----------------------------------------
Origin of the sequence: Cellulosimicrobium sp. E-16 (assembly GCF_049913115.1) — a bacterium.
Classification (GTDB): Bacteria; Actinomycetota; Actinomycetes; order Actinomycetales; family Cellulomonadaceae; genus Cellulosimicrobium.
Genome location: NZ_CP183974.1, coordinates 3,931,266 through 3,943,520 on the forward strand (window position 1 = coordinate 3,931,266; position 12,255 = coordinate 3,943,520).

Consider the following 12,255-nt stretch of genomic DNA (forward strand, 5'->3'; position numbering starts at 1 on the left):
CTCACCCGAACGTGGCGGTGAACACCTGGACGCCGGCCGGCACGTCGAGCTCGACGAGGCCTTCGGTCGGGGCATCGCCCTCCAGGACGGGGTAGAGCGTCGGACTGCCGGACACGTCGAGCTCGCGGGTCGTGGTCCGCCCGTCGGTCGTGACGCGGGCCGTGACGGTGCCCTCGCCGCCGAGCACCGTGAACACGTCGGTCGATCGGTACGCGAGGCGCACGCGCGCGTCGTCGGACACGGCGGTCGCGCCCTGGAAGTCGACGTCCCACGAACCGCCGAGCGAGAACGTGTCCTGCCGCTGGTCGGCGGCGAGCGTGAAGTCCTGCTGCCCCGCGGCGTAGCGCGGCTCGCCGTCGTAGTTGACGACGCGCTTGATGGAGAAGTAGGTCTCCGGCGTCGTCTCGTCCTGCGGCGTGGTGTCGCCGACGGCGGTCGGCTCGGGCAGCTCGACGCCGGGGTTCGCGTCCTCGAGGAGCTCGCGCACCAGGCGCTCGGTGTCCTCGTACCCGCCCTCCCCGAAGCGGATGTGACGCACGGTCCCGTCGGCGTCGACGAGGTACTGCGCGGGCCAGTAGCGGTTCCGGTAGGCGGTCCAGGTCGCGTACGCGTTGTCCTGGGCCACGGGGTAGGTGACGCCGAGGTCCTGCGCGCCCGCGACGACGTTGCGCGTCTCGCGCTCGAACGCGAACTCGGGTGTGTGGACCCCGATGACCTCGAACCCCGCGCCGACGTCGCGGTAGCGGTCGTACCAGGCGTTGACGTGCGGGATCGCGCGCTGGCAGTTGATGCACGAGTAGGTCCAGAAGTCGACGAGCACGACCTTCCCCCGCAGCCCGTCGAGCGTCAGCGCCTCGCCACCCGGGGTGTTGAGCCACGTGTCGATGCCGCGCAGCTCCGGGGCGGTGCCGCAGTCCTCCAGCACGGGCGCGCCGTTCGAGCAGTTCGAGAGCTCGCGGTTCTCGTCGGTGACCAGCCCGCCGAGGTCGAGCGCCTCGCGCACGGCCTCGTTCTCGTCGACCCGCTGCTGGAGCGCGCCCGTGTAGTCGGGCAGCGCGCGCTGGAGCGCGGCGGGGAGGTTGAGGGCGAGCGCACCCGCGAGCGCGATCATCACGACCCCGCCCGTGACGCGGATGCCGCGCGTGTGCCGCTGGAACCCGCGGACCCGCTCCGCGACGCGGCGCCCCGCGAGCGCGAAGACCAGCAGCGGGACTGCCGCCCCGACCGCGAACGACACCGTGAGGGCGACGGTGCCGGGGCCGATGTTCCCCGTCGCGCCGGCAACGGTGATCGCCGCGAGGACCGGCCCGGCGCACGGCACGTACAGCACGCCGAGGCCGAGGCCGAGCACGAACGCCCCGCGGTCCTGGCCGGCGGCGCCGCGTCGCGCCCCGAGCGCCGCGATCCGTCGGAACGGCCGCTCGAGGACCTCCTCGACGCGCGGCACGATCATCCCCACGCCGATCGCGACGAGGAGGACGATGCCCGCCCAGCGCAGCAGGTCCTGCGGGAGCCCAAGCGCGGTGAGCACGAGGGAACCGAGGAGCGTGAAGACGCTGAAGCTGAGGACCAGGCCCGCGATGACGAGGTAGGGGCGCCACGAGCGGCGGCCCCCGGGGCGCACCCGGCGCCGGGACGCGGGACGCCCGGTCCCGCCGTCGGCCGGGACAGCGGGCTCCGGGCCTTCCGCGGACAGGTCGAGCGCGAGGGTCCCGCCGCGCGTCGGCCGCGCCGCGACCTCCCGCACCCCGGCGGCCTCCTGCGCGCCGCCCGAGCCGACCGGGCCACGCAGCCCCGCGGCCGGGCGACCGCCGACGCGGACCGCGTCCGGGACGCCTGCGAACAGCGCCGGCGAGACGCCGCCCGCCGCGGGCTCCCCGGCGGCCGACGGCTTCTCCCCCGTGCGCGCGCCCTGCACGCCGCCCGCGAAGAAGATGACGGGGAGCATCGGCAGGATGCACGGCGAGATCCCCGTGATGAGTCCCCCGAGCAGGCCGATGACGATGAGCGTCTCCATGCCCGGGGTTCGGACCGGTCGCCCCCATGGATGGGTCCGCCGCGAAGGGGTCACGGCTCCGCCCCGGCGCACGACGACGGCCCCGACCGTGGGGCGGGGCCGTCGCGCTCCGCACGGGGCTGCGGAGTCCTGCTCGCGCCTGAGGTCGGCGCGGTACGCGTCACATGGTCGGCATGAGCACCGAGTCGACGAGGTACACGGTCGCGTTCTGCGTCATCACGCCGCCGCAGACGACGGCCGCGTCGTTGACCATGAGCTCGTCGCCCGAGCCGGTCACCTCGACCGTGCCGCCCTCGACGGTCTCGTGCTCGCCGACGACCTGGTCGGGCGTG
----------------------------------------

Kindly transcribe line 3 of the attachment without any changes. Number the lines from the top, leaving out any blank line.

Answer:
Genome location: NZ_CP183974.1, coordinates 3,931,266 through 3,943,520 on the forward strand (window position 1 = coordinate 3,931,266; position 12,255 = coordinate 3,943,520).